Pub Rants

Dorchester Ceases MM Publication

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STATUS: Today we made a debut author’s dream come true as we sold her first novel. Man, that’s the best feeling in the world.

What’s playing on the XM or iPod right now? DREAM CAFÉ by Greg Brown

What news to start my Friday. I’m not here 10 minutes when an agent friend sends me the news that Dorchester is ceasing mass market publishing and switching to electronic. It’s a testament to how linked in we are as the news didn’t officially hit until 2 hours later via PW’s daily news email blast.

I’m just shaking my head. We agents have known for the last year (at least) just how precarious Dorchester’s financial position has been but I must say I was not expecting this announcement.

We ceased submitting to them awhile ago. As an agency, we have three former Dorchester clients (that have moved on to other publishing houses) so for us, only our clients’ backlist titles will be impacted. I really feel for any author who might have signed a deal with them recently as this is not what they signed up for.

14 Responses

  1. Tasmanian Devil said:

    Kristin, what exactly does it mean for your authors’ backlist titles? Should agents sign an ‘in case of bankruptcy’ caveat with publishing houses?

  2. Angela M. said:

    I’m not sure switching to e-books completely is enough to save them, considering e-books haven’t quite attained a high percentage of the publishing market share, though the numbers are climbing.

    Soooooo many posts about changes in the publishing world, and they’re mostly doom and gloom. It makes me sad. I hope most of it ends up being just resistance to changes in modern technology and a sagging economy (to pick up at some later point). I admit I still haven’t purchased an e-reader of any kind. It’s hard for me to move away from the printed books.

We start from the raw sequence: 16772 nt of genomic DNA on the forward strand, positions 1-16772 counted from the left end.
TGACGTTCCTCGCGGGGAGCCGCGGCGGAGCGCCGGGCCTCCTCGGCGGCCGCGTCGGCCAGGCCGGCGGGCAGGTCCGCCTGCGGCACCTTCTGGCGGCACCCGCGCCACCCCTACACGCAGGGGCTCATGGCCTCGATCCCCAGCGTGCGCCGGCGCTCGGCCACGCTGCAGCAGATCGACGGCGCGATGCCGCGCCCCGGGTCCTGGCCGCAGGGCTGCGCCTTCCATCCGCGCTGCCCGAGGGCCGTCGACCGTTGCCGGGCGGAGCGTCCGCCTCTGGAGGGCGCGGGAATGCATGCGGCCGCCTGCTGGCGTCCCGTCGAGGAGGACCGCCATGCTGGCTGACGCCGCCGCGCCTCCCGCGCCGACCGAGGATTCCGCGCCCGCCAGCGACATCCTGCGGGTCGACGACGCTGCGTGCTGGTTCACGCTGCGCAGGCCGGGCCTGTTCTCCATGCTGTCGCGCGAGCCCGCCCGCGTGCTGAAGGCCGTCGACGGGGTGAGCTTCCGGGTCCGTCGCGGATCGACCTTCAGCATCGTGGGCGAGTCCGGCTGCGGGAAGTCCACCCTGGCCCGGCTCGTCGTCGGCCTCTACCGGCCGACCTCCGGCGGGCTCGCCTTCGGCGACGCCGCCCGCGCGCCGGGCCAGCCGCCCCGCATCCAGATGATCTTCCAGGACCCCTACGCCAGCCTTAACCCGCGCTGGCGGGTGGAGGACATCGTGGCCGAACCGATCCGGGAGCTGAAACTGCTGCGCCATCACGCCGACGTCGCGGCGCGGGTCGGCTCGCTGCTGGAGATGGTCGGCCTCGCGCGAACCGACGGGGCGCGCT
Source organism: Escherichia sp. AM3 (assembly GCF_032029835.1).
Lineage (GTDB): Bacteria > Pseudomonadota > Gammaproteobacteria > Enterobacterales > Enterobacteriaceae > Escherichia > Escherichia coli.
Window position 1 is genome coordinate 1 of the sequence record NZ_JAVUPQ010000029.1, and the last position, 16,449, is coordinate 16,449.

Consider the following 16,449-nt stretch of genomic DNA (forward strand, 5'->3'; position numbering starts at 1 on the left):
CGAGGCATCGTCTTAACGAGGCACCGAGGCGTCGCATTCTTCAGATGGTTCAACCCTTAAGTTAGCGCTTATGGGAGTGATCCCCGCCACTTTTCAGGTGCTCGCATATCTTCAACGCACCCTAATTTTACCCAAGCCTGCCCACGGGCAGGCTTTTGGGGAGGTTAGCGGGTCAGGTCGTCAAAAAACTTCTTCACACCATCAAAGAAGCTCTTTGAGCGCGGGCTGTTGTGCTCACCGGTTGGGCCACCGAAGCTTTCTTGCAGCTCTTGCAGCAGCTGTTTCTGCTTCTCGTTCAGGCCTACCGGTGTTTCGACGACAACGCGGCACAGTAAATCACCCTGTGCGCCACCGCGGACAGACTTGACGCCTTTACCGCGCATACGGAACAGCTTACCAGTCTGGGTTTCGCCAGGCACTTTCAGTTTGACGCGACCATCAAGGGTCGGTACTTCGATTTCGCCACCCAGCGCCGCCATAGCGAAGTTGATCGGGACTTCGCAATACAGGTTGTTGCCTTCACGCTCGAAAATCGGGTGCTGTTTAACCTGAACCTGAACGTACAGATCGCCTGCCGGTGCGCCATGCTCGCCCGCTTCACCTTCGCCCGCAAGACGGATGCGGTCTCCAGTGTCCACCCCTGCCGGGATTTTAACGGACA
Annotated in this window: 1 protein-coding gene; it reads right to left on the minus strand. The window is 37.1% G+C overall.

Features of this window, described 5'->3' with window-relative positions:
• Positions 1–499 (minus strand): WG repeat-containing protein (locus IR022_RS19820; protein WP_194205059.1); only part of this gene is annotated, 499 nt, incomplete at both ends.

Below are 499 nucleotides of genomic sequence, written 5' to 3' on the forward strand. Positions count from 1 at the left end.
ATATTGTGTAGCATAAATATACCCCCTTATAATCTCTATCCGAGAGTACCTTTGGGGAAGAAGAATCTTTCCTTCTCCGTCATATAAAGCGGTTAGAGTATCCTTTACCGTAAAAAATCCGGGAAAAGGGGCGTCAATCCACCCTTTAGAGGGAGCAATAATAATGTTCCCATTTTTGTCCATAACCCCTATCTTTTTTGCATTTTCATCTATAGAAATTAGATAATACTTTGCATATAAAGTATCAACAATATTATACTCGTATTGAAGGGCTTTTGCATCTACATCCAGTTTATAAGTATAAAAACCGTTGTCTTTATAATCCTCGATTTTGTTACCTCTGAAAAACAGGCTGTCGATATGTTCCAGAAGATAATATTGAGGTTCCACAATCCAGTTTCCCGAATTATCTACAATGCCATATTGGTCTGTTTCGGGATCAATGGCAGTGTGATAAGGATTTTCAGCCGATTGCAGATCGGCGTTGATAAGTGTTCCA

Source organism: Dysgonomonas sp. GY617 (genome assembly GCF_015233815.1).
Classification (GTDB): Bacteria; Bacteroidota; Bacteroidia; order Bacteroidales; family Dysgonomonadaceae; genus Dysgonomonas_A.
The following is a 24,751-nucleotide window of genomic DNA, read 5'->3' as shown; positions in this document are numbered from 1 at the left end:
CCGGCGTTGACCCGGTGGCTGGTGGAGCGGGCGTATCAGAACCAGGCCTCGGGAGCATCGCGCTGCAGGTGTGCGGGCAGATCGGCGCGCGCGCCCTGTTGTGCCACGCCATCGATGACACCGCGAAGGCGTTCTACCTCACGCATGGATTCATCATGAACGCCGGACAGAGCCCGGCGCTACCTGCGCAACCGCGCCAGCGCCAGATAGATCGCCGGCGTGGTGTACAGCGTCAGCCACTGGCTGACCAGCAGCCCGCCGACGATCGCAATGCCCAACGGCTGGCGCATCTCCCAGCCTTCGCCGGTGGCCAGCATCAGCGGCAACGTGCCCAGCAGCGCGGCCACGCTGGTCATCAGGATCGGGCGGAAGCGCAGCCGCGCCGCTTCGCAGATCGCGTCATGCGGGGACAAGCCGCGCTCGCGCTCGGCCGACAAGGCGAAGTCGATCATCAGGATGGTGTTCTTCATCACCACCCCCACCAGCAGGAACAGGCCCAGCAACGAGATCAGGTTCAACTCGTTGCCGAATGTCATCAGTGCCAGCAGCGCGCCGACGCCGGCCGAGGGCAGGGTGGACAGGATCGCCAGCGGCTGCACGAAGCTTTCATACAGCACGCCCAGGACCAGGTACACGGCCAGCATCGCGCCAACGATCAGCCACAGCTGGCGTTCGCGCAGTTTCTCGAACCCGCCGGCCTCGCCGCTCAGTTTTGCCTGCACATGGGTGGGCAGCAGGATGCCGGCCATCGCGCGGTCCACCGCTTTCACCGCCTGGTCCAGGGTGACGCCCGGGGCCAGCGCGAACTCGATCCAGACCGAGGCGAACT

3. Anonymous said:

    I feel so bad for their authors, this may be legal but I don’t think it is ethical.

    To do well in the ebook market you need a big web presence. Looking at Dorchester’s website it needs a lot of work. The other thing is that so far the thing that sells well in ebook form is romance – erotic romance sells really well. The other genres? Not so much.

    Why are readers who’ve been shopping at Samhain, Elloras Cave and now Carina going to be buying stuff from Dorchester? What have they done to increase their web presence? Have they got any deals with big author blogs etc?

    This would be an exciting move but I think it is driven more by desperation than any serious business planning. So I think Dorchester probably won’t be here in a years time. Other publishers will pick up their authors, when they go to the wall.

  4. Anonymous said:

    For the former clients, isn’t having them be digital-only a good move? I was under the impression that digital backlists were big money-makers for e-pubbed authors.

  5. arbraun said:

    Wow! I happen to love Dorchester’s books, but am shocked they switched over so quickly. I’ve heard they don’t make a lot of money. Cashing in on the e-book craze is definitely the motive here.

  6. Susan Gourley/Kelley said:

    I’m not sure how I feel about this. A few months ago my small publisher called all their authors and gave us much the same news. They’re not doing MM anymore and I could ask for my rights back and receive the advance money owed to me or go ebook only.